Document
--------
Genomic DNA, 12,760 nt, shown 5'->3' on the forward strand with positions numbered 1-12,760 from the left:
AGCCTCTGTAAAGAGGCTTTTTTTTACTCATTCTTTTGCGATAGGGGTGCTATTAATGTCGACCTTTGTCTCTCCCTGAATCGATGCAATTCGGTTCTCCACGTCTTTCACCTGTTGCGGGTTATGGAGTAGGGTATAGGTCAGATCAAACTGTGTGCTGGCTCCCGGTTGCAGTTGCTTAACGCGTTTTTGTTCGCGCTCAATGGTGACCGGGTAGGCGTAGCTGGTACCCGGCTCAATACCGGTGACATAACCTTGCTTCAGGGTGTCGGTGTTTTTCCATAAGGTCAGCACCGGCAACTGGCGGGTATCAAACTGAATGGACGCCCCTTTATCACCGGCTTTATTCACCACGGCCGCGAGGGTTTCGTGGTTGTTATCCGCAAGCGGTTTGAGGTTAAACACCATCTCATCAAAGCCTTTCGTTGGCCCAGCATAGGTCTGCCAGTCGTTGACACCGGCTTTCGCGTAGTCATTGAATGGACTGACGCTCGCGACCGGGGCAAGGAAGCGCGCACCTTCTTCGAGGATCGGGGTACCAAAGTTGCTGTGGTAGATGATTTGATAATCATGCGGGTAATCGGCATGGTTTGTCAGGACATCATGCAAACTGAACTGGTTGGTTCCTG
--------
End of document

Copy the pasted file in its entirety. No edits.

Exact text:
Genomic DNA, 12,760 nt, shown 5'->3' on the forward strand with positions numbered 1-12,760 from the left:
AGCCTCTGTAAAGAGGCTTTTTTTTACTCATTCTTTTGCGATAGGGGTGCTATTAATGTCGACCTTTGTCTCTCCCTGAATCGATGCAATTCGGTTCTCCACGTCTTTCACCTGTTGCGGGTTATGGAGTAGGGTATAGGTCAGATCAAACTGTGTGCTGGCTCCCGGTTGCAGTTGCTTAACGCGTTTTTGTTCGCGCTCAATGGTGACCGGGTAGGCGTAGCTGGTACCCGGCTCAATACCGGTGACATAACCTTGCTTCAGGGTGTCGGTGTTTTTCCATAAGGTCAGCACCGGCAACTGGCGGGTATCAAACTGAATGGACGCCCCTTTATCACCGGCTTTATTCACCACGGCCGCGAGGGTTTCGTGGTTGTTATCCGCAAGCGGTTTGAGGTTAAACACCATCTCATCAAAGCCTTTCGTTGGCCCAGCATAGGTCTGCCAGTCGTTGACACCGGCTTTCGCGTAGTCATTGAATGGACTGACGCTCGCGACCGGGGCAAGGAAGCGCGCACCTTCTTCGAGGATCGGGGTACCAAAGTTGCTGTGGTAGATGATTTGATAATCATGCGGGTAATCGGCATGGTTTGTCAGGACATCATGCAAACTGAACTGGTTGGTTCCTG